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Fiji

Nabubu Village

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Conservation benefit: 560-acre marine no-take zone and 132-acre rainforest reserve for 15 years

Community benefit: Renovation and expansion of school and teachers quarters; water tanks

Date Approved: 02.2018

Forest

This project protects forest, preventing the release of greenhouse gases and reducing erosion that damages coastal and ocean ecosystems.

Ocean

This project protects ocean ecosystems, making coastal communities more economically and physically secure in the face of climate change.

The remote Fijian village of Nabubu, which is situated more than two hours’ drive over a rough dirt road from the town of Labasa, has pledged to protect both forest and ocean.

The community will protect a 560-acre marine area between the northern coast of Vanua Levu and Fiji’s Great Sea Reef, or Cakaulevu. The World Wildlife Fund calls this reef “a global treasure.” It is the third longest continuous barrier reef system in the world, stretching over 125 miles and covering more than 77,000 square miles. It is home to thousands of marine species, many of them endemic.

The community will also protect 132 acres of virtually untouched forest. The area contains many native Fijian hardwoods and is a haven for many of Vanua Levu’s 89 bird species.

A Seacology grant will help the village renovate its badly deteriorated primary school and teachers’ quarters. Because the timber used to build the school years ago wasn’t treated, it is now rotting, so everything gets wet when it rains. The blackboards, chairs, desks, and bookcases all need to be replaced. There is no running water or electricity. There is not enough space for the school’s 82 students, who come from three villages in the area.

A Seacology grant will make it possible for the community to:

  • install water storage tanks
  • completely refurbish the school and replace its furnishings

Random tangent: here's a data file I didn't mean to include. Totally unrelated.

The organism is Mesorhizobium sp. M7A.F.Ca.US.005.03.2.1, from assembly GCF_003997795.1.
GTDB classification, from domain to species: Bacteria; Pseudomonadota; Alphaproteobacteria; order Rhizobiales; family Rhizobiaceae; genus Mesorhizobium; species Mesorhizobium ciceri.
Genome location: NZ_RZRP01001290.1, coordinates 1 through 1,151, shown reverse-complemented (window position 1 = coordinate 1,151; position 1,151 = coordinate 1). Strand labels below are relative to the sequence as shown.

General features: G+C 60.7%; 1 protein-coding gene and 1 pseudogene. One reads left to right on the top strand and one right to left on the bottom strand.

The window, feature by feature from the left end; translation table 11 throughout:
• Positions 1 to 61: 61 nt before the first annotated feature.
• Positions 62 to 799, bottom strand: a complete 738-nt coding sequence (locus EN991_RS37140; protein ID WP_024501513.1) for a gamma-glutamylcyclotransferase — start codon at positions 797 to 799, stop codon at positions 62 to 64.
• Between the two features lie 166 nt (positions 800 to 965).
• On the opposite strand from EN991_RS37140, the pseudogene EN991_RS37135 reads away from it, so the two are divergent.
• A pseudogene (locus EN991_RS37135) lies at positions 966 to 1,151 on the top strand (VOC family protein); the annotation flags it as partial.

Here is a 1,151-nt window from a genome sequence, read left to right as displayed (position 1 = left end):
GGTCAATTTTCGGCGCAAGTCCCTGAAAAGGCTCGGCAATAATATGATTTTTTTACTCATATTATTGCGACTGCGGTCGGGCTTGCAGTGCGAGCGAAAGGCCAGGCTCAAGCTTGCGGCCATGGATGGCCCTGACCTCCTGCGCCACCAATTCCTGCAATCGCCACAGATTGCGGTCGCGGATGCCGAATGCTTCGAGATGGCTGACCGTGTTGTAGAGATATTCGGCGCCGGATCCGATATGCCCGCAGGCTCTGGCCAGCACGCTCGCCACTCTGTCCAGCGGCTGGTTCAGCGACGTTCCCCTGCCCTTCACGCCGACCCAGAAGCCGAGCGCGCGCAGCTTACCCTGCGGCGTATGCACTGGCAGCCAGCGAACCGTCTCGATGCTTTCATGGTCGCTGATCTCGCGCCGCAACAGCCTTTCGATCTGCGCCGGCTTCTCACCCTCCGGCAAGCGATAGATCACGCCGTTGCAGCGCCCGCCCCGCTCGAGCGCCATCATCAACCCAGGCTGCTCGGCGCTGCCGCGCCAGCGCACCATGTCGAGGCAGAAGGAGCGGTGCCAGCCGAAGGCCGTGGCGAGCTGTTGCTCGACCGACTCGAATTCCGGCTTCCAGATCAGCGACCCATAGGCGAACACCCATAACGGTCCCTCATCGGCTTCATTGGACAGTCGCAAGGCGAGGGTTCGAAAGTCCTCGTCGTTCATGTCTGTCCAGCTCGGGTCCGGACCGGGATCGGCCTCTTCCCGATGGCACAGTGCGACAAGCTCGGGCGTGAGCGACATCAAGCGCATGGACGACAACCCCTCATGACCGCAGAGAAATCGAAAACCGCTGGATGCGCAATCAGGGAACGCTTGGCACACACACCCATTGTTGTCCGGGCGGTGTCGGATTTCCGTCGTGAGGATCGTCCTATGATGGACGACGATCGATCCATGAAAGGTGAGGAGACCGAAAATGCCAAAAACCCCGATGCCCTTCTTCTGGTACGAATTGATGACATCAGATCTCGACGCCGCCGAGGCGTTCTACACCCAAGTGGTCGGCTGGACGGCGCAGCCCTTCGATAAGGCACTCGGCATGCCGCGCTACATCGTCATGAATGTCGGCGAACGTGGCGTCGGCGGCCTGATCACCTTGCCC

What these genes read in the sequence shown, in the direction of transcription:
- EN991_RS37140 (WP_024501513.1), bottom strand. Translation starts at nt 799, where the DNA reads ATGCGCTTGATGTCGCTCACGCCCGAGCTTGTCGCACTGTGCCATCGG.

• add two new classrooms, and
  • make the teachers’ quarters habitable.

Project Updates

December 2019

The forest and marine areas, near Fiji’s Great Sea Reef, are being protected. Because the village paid for the solar panels from another source, some of the Seacology grant was left over, and is being used to install a fence around the school grounds. This will keep disease-carrying cattle out and make space for a garden in which to grow food for staff and students.

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September 2018

The newly refurbished and expanded school was officially opened in a day-long ceremony this month, attended by Seacology cofounder Dr. Paul Cox, 11 members of Seacology Japan, program manager Mary Randolph, and other visitors. The village gave everyone a warm Fijian welcome, complete with dances, songs, speeches, food and drink. Dr. Cox spoke, in Fijian, about the village’s commitment to preserve its forest and marine resources.

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May 2018

Work began on this big project in late April, just as soon as school let out for holidays, and is going well despite stormy weather that caused some delay. Repair of the classrooms and verandah are almost done. The village’s head teacher, Meri Sauvou, says: “The contractors are doing a marvelous job. They completed the repair of the classrooms and the children are enjoying learning in a cool and beautiful environment. When it rains, the kids walk happily on the newly constructed verandah. No more wet classrooms. My parents and the whole community of Namuka-i-cake are so proud.”

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Full or partial funding for this project provided by Seacology Japan.

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